“This year we had a great group women who come from all different walks of life,” said Miller. “They have and continue to make a difference, and I can tell you it gives me great joy to work with each one of them on the issues that matter most to them.”
Here are the honorees:
As a longtime resident of Glendale, Arnold has advocated tirelessly for local environmental issues.
She worked as the development director of the Hackensack River Keeper for 10 years and along with her neighbor and fellow honoree Mary Parisen, founded the Civics United for Railroad Environmental Solutions, a coalition aimed at improving the safety of the rail lines that travel through Queens.
Forte grew up in Corona and lived, worked and went to school all over Queens before settling in Woodhaven, where she serves as a block captain for the Woodhaven Residents’ Block Association.
She’s a civic-minded leader. As president of the 38th Assembly District Part B Democratic Club, she helps organize meetings, petition drives and runs an annual women in politics breakfast.
The local community involvement of Chan-Smith goes back more than two decades. Over the years, she has served as president and vice president of the Woodhaven Residents’ Block Association, where she’s currently a board member.
As a member of the ladies auxiliary of American Legion Post 118, she’s active in raising donations for veterans at home and abroad. She’s also an active member of the 38th Assembly District Part B Democratic Club.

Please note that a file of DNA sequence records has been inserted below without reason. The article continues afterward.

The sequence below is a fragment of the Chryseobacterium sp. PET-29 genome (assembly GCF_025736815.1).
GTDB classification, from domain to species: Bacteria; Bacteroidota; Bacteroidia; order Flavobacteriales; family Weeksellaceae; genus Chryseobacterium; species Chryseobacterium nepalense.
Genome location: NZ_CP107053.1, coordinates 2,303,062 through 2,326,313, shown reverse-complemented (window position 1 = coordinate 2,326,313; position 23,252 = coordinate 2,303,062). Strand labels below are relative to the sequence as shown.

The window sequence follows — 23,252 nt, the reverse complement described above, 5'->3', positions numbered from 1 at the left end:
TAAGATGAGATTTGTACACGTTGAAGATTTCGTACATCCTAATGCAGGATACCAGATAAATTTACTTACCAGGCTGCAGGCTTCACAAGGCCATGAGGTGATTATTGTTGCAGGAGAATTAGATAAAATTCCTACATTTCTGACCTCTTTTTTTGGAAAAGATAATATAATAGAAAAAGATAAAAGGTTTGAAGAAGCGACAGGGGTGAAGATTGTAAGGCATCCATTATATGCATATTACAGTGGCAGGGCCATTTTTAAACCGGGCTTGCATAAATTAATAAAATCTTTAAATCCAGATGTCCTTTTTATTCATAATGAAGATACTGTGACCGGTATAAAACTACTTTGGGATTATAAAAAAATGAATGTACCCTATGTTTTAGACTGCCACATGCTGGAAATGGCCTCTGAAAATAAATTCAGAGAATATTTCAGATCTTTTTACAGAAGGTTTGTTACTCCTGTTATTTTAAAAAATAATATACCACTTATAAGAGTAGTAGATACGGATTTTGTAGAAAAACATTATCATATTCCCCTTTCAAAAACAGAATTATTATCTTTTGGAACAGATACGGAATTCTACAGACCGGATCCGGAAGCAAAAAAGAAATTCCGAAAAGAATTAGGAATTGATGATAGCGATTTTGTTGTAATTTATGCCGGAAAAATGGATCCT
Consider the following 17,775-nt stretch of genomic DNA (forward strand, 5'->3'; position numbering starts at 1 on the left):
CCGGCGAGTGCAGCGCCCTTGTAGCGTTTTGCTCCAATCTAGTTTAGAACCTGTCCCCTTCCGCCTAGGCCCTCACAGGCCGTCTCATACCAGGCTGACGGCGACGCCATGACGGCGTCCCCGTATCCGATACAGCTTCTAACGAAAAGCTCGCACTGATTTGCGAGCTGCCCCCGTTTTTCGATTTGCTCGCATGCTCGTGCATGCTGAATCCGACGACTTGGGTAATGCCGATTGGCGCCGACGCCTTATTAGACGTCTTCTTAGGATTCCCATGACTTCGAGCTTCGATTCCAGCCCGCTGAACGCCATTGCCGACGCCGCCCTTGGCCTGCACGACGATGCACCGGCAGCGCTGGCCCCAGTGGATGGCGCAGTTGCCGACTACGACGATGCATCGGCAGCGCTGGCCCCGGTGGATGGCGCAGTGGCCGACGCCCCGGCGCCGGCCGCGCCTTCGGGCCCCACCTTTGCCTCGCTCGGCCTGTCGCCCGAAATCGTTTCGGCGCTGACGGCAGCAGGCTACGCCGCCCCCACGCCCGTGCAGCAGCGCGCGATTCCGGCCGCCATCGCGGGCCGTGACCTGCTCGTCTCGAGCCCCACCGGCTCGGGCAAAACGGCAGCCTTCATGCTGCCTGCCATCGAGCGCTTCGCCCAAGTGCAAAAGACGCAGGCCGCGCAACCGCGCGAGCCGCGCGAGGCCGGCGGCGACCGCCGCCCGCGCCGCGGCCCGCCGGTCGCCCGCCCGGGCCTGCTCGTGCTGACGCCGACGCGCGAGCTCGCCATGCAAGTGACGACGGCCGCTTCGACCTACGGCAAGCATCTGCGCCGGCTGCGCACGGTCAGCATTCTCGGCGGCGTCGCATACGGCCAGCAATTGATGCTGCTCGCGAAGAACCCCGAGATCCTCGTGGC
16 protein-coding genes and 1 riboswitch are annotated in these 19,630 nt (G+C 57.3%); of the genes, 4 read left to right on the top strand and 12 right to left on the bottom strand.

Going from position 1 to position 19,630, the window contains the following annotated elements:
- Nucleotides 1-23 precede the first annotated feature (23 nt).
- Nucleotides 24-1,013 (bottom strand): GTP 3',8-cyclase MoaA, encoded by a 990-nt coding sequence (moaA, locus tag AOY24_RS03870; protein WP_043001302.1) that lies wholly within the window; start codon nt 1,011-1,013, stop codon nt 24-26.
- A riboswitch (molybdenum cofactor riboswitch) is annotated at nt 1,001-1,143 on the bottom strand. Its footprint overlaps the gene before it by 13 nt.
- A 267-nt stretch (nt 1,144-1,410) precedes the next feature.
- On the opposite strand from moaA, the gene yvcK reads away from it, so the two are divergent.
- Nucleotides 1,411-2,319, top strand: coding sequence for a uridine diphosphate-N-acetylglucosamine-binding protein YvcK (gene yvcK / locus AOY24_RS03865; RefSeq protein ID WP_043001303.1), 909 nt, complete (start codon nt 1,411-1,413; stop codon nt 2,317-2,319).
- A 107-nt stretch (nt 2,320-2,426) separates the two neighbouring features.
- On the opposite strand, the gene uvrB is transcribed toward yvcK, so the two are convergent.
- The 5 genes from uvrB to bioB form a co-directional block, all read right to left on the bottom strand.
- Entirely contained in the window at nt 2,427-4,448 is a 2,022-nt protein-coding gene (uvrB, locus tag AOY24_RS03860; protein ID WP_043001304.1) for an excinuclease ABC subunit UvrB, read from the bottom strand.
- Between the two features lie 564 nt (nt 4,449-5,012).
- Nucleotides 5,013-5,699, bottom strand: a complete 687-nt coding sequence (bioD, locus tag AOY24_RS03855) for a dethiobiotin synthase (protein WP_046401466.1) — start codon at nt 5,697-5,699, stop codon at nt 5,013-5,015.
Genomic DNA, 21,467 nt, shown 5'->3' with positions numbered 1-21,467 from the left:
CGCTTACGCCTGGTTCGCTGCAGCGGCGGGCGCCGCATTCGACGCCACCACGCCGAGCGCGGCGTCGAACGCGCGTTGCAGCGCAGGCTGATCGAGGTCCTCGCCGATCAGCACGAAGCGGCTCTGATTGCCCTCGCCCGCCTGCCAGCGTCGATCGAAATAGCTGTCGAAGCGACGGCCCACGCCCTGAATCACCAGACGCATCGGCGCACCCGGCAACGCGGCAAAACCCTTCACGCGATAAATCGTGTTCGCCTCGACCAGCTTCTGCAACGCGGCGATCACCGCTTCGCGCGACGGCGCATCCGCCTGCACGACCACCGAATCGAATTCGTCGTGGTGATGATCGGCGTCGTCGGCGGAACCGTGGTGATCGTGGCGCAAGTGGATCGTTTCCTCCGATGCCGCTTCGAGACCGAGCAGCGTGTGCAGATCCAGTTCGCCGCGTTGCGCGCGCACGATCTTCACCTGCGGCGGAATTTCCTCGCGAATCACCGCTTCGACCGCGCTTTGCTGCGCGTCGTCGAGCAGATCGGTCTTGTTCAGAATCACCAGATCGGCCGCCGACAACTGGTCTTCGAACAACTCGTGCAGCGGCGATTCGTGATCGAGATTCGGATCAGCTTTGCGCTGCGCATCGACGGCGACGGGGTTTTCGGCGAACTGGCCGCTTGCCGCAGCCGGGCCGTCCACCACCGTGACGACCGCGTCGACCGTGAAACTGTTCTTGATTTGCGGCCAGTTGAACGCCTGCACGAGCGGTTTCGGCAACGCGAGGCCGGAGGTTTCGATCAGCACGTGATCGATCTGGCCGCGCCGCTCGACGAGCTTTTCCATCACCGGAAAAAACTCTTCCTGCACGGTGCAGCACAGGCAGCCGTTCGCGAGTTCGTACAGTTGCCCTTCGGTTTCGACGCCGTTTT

Bowne, who moved to Richmond Hill in 1989, first became active locally with the parent teacher association (PTA) at her children’s school, PS 51. From there, she became president of the PTA at MS 137.
Her local advocacy didn’t end at the school however, as she then joined the Richmond Hill Block Association, of which she now serves as president. In her time, she’s organized graffiti cleanups, toy drives and fought alongside other residents to save Engine Company 294 when budget cuts loomed.
As a longtime educator, Parisen has served children in Forest Hills as a special education teacher and a media specialist.
In 2004, she co-founded Civics United for Railroad Environmental Solutions. She has fought for greener, newer and more environmentally friendly locomotives and cleaner air for residents of Queens.
Farley, a nearly life-long Woodhaven resident, is a public school teacher. She’s active in St. Thomas the Apostle, helping with various activities and serving a multitude of roles.
She’s currently president of the Woodhaven unit of the American Legion 118 Auxiliary, of which she’s been a member for 18 years. She has served as the chair for many fundraising programs on behalf of the legion auxiliary.
Despite being born in Brooklyn, Farley has been an integral member of the Woodhaven community since moving there.
She’s also an 18-year member of the American Legion 118 Auxiliary, where she’s taken on a leadership role at the unit level. In her time with the auxiliary, she’s overseen the implementation of various Flag Day programs and helps coordinate visits to the St. Albans veterans hospital.
Wendell, a lifelong Woodhaven resident, has lived in the same house her entire life. For the past eight years, she’s become an active volunteer with the Woodhaven Residents’' Block Association, the Woodhaven Cultural & Historical Society, and the School Sisters of Notre Dame Educational Center for Women.
Her hobby of photography has become integral to documenting various civic activities, amassing over 40,000 photos of various community gatherings and events.